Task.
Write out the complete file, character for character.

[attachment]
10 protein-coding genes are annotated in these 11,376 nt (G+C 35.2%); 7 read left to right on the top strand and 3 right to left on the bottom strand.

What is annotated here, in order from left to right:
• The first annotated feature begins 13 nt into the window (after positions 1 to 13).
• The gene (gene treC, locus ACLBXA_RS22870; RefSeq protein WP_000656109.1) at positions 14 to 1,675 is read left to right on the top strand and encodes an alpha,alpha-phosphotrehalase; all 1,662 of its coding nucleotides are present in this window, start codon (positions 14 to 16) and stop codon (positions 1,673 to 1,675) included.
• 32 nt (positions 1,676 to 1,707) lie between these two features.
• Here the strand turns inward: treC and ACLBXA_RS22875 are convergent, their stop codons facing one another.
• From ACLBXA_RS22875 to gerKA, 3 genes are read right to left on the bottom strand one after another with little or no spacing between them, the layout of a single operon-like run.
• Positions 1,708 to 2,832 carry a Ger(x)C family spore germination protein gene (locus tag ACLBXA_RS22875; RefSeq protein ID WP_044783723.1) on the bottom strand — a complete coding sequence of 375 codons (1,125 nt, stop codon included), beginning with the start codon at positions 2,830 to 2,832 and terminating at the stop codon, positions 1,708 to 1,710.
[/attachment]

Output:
10 protein-coding genes are annotated in these 11,376 nt (G+C 35.2%); 7 read left to right on the top strand and 3 right to left on the bottom strand.

What is annotated here, in order from left to right:
• The first annotated feature begins 13 nt into the window (after positions 1 to 13).
• The gene (gene treC, locus ACLBXA_RS22870; RefSeq protein WP_000656109.1) at positions 14 to 1,675 is read left to right on the top strand and encodes an alpha,alpha-phosphotrehalase; all 1,662 of its coding nucleotides are present in this window, start codon (positions 14 to 16) and stop codon (positions 1,673 to 1,675) included.
• 32 nt (positions 1,676 to 1,707) lie between these two features.
• Here the strand turns inward: treC and ACLBXA_RS22875 are convergent, their stop codons facing one another.
• From ACLBXA_RS22875 to gerKA, 3 genes are read right to left on the bottom strand one after another with little or no spacing between them, the layout of a single operon-like run.
• Positions 1,708 to 2,832 carry a Ger(x)C family spore germination protein gene (locus tag ACLBXA_RS22875; RefSeq protein ID WP_044783723.1) on the bottom strand — a complete coding sequence of 375 codons (1,125 nt, stop codon included), beginning with the start codon at positions 2,830 to 2,832 and terminating at the stop codon, positions 1,708 to 1,710.